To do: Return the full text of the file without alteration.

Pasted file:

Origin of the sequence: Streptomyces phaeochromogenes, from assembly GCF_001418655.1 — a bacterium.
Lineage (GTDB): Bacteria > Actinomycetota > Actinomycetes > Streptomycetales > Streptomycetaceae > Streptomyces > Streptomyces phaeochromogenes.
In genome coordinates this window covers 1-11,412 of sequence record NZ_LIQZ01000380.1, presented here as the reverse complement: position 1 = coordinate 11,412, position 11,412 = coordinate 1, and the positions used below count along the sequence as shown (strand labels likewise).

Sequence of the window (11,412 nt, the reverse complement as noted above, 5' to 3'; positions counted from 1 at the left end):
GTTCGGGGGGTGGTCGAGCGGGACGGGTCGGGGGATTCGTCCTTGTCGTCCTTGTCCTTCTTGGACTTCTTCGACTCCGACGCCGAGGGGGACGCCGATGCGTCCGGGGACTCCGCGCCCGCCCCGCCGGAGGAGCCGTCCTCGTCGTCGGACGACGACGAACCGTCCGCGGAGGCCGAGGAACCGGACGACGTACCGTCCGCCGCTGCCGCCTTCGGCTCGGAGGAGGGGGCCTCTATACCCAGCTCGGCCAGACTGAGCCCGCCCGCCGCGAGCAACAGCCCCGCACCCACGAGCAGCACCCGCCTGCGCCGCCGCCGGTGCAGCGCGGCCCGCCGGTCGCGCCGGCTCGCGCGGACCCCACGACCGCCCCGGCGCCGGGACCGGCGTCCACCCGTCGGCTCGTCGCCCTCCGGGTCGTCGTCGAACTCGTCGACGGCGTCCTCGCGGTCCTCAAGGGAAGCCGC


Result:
Origin of the sequence: Streptomyces phaeochromogenes, from assembly GCF_001418655.1 — a bacterium.
Lineage (GTDB): Bacteria > Actinomycetota > Actinomycetes > Streptomycetales > Streptomycetaceae > Streptomyces > Streptomyces phaeochromogenes.
In genome coordinates this window covers 1-11,412 of sequence record NZ_LIQZ01000380.1, presented here as the reverse complement: position 1 = coordinate 11,412, position 11,412 = coordinate 1, and the positions used below count along the sequence as shown (strand labels likewise).

Sequence of the window (11,412 nt, the reverse complement as noted above, 5' to 3'; positions counted from 1 at the left end):
GTTCGGGGGGTGGTCGAGCGGGACGGGTCGGGGGATTCGTCCTTGTCGTCCTTGTCCTTCTTGGACTTCTTCGACTCCGACGCCGAGGGGGACGCCGATGCGTCCGGGGACTCCGCGCCCGCCCCGCCGGAGGAGCCGTCCTCGTCGTCGGACGACGACGAACCGTCCGCGGAGGCCGAGGAACCGGACGACGTACCGTCCGCCGCTGCCGCCTTCGGCTCGGAGGAGGGGGCCTCTATACCCAGCTCGGCCAGACTGAGCCCGCCCGCCGCGAGCAACAGCCCCGCACCCACGAGCAGCACCCGCCTGCGCCGCCGCCGGTGCAGCGCGGCCCGCCGGTCGCGCCGGCTCGCGCGGACCCCACGACCGCCCCGGCGCCGGGACCGGCGTCCACCCGTCGGCTCGTCGCCCTCCGGGTCGTCGTCGAACTCGTCGACGGCGTCCTCGCGGTCCTCAAGGGAAGCCGC